running late often works out for me, because if i hit just the right window of lateness, i can catch the trains i need without waiting. leaving earlier usually means waiting more. my friend ryan always knew the arrival times when we worked together; if we didn’t come in on the same train, he’d ask, “were you on the 6:52?” & i’d just blink sleepily at him & shrug. it would be easy to know the times, but my mind always becomes slippery on the train platform, & i think of anything but.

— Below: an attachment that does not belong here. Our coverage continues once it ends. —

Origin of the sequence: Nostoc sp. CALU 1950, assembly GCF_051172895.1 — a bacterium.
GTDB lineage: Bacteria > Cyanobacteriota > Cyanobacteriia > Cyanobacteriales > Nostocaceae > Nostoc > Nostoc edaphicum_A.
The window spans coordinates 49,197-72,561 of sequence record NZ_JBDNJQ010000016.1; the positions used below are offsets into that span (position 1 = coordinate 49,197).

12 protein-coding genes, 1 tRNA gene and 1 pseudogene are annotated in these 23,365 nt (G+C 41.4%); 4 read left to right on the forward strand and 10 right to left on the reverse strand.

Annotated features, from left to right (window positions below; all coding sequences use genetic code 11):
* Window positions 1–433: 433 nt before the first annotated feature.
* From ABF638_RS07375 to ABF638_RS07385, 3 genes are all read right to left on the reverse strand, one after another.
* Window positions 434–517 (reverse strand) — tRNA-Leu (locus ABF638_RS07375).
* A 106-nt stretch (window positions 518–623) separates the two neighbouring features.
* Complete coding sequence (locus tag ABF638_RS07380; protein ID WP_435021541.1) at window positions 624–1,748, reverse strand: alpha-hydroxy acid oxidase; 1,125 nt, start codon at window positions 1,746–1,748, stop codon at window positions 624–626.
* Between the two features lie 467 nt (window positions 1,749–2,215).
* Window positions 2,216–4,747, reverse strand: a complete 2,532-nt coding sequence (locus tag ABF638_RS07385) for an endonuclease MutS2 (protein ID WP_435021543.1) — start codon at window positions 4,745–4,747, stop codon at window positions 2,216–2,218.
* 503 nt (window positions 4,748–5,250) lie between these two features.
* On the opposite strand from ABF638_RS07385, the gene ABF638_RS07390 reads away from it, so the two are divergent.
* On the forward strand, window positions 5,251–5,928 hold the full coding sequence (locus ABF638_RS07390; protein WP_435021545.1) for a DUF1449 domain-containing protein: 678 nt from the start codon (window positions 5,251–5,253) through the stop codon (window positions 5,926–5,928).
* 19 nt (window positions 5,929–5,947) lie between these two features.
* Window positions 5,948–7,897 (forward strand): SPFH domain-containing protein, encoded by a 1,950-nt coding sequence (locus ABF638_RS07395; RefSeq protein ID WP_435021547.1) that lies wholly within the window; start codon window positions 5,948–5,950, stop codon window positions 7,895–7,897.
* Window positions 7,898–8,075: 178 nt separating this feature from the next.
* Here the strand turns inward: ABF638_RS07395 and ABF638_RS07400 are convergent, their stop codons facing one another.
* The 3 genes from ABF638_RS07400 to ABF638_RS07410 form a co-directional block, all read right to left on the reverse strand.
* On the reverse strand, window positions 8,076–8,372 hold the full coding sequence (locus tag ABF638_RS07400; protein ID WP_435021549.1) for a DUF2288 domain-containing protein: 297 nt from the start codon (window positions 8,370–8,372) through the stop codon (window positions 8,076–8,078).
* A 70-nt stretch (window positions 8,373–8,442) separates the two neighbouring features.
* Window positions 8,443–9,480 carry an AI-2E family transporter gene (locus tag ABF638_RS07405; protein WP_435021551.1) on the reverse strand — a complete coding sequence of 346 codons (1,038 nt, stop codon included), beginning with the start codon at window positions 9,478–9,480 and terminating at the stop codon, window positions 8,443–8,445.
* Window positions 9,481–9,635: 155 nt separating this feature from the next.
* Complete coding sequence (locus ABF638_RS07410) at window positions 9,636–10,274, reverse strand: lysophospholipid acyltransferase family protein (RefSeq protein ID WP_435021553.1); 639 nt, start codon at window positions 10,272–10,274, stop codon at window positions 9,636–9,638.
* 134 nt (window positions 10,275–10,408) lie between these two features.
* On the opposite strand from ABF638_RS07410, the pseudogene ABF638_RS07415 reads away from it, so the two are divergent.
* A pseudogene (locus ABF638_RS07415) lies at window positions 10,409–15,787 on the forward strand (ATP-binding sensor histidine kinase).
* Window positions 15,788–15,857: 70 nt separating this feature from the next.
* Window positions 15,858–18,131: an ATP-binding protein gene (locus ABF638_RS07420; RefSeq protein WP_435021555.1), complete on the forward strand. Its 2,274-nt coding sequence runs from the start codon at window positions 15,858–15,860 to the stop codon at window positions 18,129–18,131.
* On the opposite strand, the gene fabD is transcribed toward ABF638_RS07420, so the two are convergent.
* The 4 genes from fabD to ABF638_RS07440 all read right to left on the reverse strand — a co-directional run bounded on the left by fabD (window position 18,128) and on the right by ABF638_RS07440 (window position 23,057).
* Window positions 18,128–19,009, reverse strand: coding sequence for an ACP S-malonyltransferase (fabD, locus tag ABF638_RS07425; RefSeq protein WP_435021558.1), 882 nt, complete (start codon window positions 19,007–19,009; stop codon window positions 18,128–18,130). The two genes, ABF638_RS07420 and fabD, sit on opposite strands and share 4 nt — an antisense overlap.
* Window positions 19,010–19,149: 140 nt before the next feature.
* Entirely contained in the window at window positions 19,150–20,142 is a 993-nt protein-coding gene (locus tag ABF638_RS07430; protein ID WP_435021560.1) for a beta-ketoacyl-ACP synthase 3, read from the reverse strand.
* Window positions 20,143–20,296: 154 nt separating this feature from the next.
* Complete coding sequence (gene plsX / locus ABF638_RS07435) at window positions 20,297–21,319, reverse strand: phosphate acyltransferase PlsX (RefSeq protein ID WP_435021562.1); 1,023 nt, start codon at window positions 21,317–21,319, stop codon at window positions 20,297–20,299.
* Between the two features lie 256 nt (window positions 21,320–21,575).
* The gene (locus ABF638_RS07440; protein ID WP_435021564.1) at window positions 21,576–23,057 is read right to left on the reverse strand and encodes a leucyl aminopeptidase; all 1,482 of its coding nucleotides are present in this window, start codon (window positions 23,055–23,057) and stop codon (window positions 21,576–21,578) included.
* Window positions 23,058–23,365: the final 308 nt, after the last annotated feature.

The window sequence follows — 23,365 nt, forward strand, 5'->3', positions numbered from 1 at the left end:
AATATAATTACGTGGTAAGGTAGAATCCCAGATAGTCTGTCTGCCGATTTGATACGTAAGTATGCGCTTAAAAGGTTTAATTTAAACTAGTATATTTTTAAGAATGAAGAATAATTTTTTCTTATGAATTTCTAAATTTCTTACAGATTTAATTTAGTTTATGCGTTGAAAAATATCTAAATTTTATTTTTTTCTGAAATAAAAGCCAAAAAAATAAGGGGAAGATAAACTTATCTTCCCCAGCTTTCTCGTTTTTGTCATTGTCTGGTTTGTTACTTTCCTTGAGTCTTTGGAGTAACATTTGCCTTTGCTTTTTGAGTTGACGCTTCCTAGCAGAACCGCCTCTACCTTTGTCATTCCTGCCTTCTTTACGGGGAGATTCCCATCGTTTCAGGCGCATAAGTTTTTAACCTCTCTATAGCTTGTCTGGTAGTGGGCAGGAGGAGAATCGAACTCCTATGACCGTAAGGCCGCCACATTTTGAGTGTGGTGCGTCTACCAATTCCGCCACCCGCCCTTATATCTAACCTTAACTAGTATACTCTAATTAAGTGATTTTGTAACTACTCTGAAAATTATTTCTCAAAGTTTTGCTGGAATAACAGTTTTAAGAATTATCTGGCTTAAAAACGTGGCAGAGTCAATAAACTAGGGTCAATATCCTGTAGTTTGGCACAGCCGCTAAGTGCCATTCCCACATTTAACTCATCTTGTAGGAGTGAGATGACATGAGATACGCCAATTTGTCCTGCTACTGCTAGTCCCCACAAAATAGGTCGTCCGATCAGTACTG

this morning, a girl, maybe seven, followed her mother onto the 6 train. they sat on the empty bench across from where i stood. matching black coats and white scarves, a copy of the free paper, AM New York, for each of them. the girl sat down at exactly the same time as her mother, watching out of the corner of her eye to know when to bend her knees. her mother wiggled side to side, sliding all the way back in her seat; the girl did the same. as her mother leaned forward like a basketball player on the bench – elbows to knees, feet planted wide – & the girl followed suit, i marveled at her mimicry. it was a study in routine, in movement. i thought about my students who have become talented isolation dancers & wondered how many of them undertook similar tasks as children. the mother gazed at the front page of the paper, cradling it in both palms & appraising what she saw, & the daughter followed her perfectly. together, they flicked open the front pages like T-Birds unsheathing combs in “Grease.” only when they moved to the second page did the girl falter, trying to fold over the flimsy first page without tearing it. she looked up & met my eyes, seeming embarrassed by her mistake. i forced my eyes away, not wanting to make her uncomfortable that she was being gaped at by some creepy lady on the train. we all made our transfers at the same stop, & i watched the two fold the newspapers vertically around their index fingers, put their free hands in their jacket pockets, & stride side by side out the doors onto the platform.